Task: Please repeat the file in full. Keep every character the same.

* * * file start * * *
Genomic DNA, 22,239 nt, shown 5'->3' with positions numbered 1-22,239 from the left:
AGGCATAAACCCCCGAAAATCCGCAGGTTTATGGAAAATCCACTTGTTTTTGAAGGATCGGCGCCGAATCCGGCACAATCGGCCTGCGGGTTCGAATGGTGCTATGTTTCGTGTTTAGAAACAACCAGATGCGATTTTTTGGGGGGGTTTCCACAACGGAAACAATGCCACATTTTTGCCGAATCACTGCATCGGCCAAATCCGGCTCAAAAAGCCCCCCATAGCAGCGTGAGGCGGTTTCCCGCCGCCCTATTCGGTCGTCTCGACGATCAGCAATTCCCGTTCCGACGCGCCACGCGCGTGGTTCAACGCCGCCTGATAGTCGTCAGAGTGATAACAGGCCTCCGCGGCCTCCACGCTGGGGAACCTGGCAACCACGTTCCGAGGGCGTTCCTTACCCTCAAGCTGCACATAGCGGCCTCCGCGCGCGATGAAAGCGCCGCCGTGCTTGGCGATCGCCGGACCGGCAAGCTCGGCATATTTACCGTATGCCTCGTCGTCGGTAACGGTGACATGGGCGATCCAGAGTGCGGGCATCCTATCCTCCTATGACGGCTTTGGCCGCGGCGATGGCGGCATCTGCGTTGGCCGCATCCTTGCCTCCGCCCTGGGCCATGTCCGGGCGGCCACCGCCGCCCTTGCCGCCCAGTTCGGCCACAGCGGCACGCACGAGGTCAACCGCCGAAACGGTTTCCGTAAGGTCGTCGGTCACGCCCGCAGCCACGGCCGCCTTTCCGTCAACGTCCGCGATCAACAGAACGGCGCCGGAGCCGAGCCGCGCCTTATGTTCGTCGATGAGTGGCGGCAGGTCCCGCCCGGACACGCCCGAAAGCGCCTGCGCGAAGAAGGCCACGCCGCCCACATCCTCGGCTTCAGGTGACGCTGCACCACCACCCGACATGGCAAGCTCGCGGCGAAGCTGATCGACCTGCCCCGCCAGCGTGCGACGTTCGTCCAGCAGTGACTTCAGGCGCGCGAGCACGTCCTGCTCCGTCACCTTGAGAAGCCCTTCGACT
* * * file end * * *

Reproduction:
Genomic DNA, 22,239 nt, shown 5'->3' with positions numbered 1-22,239 from the left:
AGGCATAAACCCCCGAAAATCCGCAGGTTTATGGAAAATCCACTTGTTTTTGAAGGATCGGCGCCGAATCCGGCACAATCGGCCTGCGGGTTCGAATGGTGCTATGTTTCGTGTTTAGAAACAACCAGATGCGATTTTTTGGGGGGGTTTCCACAACGGAAACAATGCCACATTTTTGCCGAATCACTGCATCGGCCAAATCCGGCTCAAAAAGCCCCCCATAGCAGCGTGAGGCGGTTTCCCGCCGCCCTATTCGGTCGTCTCGACGATCAGCAATTCCCGTTCCGACGCGCCACGCGCGTGGTTCAACGCCGCCTGATAGTCGTCAGAGTGATAACAGGCCTCCGCGGCCTCCACGCTGGGGAACCTGGCAACCACGTTCCGAGGGCGTTCCTTACCCTCAAGCTGCACATAGCGGCCTCCGCGCGCGATGAAAGCGCCGCCGTGCTTGGCGATCGCCGGACCGGCAAGCTCGGCATATTTACCGTATGCCTCGTCGTCGGTAACGGTGACATGGGCGATCCAGAGTGCGGGCATCCTATCCTCCTATGACGGCTTTGGCCGCGGCGATGGCGGCATCTGCGTTGGCCGCATCCTTGCCTCCGCCCTGGGCCATGTCCGGGCGGCCACCGCCGCCCTTGCCGCCCAGTTCGGCCACAGCGGCACGCACGAGGTCAACCGCCGAAACGGTTTCCGTAAGGTCGTCGGTCACGCCCGCAGCCACGGCCGCCTTTCCGTCAACGTCCGCGATCAACAGAACGGCGCCGGAGCCGAGCCGCGCCTTATGTTCGTCGATGAGTGGCGGCAGGTCCCGCCCGGACACGCCCGAAAGCGCCTGCGCGAAGAAGGCCACGCCGCCCACATCCTCGGCTTCAGGTGACGCTGCACCACCACCCGACATGGCAAGCTCGCGGCGAAGCTGATCGACCTGCCCCGCCAGCGTGCGACGTTCGTCCAGCAGTGACTTCAGGCGCGCGAGCACGTCCTGCTCCGTCACCTTGAGAAGCCCTTCGACT